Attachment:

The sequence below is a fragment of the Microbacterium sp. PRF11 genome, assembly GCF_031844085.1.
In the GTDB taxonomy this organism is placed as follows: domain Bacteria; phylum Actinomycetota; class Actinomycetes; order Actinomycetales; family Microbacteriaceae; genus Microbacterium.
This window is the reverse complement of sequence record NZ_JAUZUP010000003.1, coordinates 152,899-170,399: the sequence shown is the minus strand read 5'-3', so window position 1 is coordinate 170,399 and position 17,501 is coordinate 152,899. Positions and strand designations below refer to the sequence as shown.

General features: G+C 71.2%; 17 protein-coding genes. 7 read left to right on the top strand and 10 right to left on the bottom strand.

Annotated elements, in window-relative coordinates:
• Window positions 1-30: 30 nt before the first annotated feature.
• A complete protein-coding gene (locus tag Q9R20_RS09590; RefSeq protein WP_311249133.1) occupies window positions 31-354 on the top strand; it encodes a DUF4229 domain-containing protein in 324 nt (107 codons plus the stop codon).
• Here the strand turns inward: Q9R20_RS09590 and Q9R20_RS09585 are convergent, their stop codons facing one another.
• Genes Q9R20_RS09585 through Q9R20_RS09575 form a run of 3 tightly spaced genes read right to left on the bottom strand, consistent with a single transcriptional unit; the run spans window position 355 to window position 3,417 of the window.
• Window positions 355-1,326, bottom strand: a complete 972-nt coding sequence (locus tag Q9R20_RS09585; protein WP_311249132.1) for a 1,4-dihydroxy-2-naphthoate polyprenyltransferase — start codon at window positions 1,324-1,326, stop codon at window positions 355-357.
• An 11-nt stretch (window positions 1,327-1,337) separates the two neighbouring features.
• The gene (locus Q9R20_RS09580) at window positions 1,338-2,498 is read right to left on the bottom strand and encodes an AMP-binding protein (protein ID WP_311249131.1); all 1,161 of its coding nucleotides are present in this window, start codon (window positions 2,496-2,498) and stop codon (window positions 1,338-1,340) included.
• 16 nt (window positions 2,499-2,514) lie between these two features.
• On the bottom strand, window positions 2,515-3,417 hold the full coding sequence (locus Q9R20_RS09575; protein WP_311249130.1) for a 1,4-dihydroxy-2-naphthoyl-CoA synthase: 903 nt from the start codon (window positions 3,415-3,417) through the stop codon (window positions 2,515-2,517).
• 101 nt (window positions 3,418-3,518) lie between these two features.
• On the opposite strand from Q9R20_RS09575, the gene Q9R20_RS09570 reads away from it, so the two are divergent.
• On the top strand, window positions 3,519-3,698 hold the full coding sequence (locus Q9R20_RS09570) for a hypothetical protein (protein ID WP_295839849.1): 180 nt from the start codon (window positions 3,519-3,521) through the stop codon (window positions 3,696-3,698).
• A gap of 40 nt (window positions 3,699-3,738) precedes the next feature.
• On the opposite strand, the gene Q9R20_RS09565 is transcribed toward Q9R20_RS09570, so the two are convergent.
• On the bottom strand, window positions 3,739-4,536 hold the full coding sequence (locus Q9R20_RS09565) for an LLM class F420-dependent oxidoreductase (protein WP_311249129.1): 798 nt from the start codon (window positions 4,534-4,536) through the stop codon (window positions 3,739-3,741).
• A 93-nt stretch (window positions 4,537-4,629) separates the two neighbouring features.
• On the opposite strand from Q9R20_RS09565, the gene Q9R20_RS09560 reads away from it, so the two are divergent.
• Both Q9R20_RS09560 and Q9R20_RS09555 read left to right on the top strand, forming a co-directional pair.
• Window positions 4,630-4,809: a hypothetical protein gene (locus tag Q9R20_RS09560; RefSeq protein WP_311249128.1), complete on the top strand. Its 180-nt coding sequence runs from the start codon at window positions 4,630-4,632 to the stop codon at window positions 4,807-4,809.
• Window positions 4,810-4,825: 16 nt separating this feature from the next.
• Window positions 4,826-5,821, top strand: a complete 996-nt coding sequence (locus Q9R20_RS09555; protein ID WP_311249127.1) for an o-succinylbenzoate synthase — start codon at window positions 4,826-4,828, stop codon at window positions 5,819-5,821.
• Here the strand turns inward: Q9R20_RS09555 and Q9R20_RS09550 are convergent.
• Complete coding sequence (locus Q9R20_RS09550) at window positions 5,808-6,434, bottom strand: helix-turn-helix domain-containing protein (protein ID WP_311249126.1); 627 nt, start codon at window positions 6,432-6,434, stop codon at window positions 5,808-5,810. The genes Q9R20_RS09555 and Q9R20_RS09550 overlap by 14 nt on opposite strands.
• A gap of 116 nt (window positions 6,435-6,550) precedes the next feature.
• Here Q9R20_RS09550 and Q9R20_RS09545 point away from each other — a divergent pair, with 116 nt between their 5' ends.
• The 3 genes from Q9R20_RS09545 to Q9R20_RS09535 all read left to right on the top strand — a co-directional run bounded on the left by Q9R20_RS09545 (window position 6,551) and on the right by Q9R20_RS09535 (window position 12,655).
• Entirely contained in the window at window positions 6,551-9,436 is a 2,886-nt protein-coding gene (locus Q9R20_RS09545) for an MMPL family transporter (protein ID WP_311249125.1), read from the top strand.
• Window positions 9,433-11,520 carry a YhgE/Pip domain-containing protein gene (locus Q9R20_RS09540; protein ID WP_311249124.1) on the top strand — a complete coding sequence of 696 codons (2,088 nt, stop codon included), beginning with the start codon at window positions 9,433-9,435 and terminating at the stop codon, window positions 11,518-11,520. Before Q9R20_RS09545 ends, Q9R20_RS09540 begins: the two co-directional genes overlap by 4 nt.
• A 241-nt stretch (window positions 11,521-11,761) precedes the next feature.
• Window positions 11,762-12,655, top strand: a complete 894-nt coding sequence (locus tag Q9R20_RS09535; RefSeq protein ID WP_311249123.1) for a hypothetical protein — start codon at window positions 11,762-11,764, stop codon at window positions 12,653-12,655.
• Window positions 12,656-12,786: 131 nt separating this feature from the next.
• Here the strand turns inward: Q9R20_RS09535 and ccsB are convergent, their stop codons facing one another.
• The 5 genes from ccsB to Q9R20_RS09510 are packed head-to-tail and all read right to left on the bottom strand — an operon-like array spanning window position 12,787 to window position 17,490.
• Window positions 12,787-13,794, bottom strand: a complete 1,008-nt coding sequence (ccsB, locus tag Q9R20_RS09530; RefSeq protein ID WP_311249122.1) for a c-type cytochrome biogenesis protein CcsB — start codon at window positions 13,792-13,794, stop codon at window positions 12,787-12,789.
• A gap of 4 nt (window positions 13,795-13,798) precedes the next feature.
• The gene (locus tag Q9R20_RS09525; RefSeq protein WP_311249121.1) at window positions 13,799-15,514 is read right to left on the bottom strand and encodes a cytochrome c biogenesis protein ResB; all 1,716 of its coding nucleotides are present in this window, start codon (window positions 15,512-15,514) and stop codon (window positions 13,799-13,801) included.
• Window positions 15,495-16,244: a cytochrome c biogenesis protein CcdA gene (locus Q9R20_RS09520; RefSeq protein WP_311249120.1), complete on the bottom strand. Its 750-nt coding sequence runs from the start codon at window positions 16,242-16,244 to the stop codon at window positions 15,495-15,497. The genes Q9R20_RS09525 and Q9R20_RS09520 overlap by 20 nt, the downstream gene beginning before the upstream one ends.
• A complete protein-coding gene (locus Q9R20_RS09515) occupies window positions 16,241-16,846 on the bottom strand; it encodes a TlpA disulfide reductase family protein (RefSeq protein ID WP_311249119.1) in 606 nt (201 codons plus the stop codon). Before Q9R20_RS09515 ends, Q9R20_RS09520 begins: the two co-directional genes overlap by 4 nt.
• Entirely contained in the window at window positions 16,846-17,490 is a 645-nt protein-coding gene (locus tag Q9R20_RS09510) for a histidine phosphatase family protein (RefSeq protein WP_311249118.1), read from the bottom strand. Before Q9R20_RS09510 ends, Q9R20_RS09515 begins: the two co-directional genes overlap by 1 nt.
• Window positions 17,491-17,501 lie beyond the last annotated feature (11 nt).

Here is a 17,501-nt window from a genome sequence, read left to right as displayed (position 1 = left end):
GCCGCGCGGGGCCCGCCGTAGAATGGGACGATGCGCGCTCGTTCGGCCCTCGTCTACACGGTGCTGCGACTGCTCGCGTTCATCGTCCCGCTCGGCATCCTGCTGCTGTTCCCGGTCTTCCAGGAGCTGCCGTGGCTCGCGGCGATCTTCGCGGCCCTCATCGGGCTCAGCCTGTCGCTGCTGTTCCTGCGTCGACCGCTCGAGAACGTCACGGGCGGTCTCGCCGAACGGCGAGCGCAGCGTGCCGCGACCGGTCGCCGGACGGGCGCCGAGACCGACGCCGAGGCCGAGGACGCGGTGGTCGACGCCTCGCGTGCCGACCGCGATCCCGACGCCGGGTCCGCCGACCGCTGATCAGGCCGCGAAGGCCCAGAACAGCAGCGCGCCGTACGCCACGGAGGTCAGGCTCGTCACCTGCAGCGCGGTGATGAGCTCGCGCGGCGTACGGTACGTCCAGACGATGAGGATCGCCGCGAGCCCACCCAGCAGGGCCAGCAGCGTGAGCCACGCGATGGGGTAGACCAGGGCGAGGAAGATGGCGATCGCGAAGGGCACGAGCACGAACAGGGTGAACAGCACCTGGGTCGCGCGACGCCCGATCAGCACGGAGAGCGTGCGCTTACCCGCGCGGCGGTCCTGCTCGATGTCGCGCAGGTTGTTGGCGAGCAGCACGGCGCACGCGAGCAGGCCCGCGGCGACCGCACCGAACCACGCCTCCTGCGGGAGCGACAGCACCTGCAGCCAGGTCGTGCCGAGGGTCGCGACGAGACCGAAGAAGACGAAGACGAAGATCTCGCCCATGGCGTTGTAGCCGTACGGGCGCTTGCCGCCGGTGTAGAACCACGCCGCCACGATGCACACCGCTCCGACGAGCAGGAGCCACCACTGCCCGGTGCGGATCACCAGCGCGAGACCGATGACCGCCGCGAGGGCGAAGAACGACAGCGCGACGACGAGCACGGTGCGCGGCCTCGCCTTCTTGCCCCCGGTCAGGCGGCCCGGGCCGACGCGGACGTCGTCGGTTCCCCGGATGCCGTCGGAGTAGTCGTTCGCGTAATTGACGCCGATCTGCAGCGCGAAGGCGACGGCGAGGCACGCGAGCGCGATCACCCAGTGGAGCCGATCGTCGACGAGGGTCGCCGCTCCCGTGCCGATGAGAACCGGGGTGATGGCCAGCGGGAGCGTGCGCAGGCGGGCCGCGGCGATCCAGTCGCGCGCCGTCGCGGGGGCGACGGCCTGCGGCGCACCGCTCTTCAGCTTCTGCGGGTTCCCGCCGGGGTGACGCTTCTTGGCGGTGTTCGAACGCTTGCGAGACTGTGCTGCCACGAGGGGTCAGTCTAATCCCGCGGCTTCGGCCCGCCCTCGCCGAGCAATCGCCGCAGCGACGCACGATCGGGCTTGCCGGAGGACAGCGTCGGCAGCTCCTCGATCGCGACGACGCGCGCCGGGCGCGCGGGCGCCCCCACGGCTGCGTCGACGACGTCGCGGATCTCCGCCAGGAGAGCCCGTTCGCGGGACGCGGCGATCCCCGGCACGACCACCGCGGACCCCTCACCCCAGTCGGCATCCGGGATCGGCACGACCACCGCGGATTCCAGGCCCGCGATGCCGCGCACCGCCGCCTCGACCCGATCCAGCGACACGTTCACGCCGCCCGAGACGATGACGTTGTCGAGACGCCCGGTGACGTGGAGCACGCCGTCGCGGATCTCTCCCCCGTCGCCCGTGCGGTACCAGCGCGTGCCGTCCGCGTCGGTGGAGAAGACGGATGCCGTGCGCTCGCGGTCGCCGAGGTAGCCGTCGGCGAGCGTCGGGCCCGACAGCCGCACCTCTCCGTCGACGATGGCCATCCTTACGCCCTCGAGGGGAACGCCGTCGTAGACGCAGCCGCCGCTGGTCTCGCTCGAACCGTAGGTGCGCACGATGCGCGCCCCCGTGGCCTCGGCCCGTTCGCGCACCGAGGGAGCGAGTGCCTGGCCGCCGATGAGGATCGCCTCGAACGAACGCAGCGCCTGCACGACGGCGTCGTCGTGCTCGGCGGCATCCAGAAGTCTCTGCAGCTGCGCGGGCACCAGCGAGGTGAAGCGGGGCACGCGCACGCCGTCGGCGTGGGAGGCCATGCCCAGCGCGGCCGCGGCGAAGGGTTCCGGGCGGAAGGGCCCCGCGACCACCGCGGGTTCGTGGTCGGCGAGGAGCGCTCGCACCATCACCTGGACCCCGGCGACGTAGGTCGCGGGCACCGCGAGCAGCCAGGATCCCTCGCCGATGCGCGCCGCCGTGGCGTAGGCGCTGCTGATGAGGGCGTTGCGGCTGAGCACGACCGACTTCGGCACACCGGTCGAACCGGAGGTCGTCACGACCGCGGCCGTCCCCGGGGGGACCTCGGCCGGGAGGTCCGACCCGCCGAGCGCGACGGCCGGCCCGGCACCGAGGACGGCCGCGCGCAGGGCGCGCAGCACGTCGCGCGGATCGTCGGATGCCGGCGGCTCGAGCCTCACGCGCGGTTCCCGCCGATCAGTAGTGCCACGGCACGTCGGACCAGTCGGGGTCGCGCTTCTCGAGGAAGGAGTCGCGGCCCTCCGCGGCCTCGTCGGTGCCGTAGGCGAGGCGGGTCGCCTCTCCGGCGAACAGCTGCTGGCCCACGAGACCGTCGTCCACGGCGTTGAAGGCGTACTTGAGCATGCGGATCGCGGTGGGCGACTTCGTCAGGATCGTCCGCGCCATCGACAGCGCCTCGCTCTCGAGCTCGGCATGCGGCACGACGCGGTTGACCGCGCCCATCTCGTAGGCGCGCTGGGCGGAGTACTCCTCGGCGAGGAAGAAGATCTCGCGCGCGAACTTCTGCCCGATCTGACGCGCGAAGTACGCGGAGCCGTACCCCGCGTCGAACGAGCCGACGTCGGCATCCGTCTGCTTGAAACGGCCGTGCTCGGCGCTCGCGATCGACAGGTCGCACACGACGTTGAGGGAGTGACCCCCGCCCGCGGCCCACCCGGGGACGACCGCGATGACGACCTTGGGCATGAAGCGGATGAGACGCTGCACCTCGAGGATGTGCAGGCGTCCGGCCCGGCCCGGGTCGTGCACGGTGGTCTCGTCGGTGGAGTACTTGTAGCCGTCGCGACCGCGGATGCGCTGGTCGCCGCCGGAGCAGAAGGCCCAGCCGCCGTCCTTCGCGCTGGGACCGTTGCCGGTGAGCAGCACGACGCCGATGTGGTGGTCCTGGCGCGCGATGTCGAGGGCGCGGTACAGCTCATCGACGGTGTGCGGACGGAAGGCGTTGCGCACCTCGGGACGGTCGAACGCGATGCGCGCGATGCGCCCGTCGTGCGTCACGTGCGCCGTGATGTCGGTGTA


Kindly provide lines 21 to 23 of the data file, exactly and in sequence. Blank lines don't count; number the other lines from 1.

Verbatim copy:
• A 93-nt stretch (window positions 4,537-4,629) separates the two neighbouring features.
• On the opposite strand from Q9R20_RS09565, the gene Q9R20_RS09560 reads away from it, so the two are divergent.
• Both Q9R20_RS09560 and Q9R20_RS09555 read left to right on the top strand, forming a co-directional pair.